As mentioned earlier, it is pretty expensive, so it’s no wonder you’re looking for a bit cheaper alternatives. Now that we’ve established that Omnisphere boasts a ridiculously high level of performance, let’s proceed to free VSTs that are capable of getting close to it.
Tyrell N6 is, essentially, a simplistic synth VST that offers easy accessibility, dozens of highly customizable features, and most importantly, a very intuitive layout of its numerous settings.
We really liked the fact that it combines analog elements with traces of digital settings, although its main platform is old-school to the bone.
To put things short, N6 features a dedicated Oscillator modification panel, fine-tune oscillator controls, a relatively simplistic mixer table, standard filters, two LFOs, two envelopes, and one matrix channel.
First and foremost, the main reason why N6 can’t really compete with the versatility of Omnisphere as a standalone VST is the fact that it offers only a handful of selectable waveforms.
Naturally, this is pretty common for free VSTs; on a bit brighter note, you’ll be able to create your own shapes once you get the hang of this virtual studio tool.
The mixer channel features two oscillator faders, a sub fader, noise, ring, and feedback faders, all of which can be adjusted between levels 0 and 10.
The filter channel is relatively similar, sporting four faders (key-follow, cut, res, and mix), but it also features two digital source panel, and two mod panels where you can fine-tune the sounds you’ve loaded.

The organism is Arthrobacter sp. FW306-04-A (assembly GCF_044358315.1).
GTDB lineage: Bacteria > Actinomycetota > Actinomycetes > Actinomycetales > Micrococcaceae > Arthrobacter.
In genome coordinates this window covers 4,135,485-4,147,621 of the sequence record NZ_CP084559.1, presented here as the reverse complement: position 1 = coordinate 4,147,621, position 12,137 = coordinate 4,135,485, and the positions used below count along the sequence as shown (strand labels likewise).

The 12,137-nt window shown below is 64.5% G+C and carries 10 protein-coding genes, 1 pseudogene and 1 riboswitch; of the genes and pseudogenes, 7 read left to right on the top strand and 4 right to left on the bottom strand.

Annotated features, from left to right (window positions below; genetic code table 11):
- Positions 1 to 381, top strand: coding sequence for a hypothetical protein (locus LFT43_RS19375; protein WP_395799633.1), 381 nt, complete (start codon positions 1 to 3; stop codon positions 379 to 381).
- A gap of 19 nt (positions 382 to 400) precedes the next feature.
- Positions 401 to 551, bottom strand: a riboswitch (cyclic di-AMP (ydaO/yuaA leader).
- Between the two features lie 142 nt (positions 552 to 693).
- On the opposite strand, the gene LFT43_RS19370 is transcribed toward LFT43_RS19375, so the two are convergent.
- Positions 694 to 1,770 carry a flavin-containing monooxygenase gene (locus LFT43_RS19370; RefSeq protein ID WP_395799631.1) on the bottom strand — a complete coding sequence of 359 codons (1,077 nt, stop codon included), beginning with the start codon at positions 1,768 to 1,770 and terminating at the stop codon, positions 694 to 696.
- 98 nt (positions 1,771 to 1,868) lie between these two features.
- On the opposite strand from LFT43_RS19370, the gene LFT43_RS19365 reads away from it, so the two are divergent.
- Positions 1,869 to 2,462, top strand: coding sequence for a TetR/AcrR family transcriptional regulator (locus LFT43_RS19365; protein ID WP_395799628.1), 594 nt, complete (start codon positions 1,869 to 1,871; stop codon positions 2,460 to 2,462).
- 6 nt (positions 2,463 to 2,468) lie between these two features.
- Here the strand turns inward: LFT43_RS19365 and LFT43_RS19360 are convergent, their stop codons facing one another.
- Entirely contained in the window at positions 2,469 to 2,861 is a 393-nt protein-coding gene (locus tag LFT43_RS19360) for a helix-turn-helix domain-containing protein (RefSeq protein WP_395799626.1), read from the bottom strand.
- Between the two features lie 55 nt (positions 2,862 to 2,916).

All things considered, this is a powerful tool, and even though it seems pretty basic, it offers high versatility to those who are patient enough to toy around with its plain-looking features.
Kairatune is, essentially, a Sci-fi-looking VST packed with a variety of very unique features. It boasts hundreds of presets and samples, a pitch-bending platform, multiple oscillator panels, and a full arsenal of other mixing features.
This is mainly a post-production VST that will allow you to customize and fine-tune the tone of your tracks in great detail.
Furthermore, it works in perfect synergy with the SymptOhm, and fills the gaps that are its most notable pitfalls.
While it’s certainly much more complex, it’s also very fun to use due to all the LED-simulated colors and neatly ordered sections, so it’s pretty hard to get lost.
Again, this is a free VST that doesn’t necessarily provide the same level of versatility and well-roundedness as Omnisphere per se, but when combined with other free virtual studio tools you will be able to achieve very similar effects.
Most free VSTs come supplied with modest wave-shaping abilities, so we’ve decided to add one that specializes in this particular field of performance.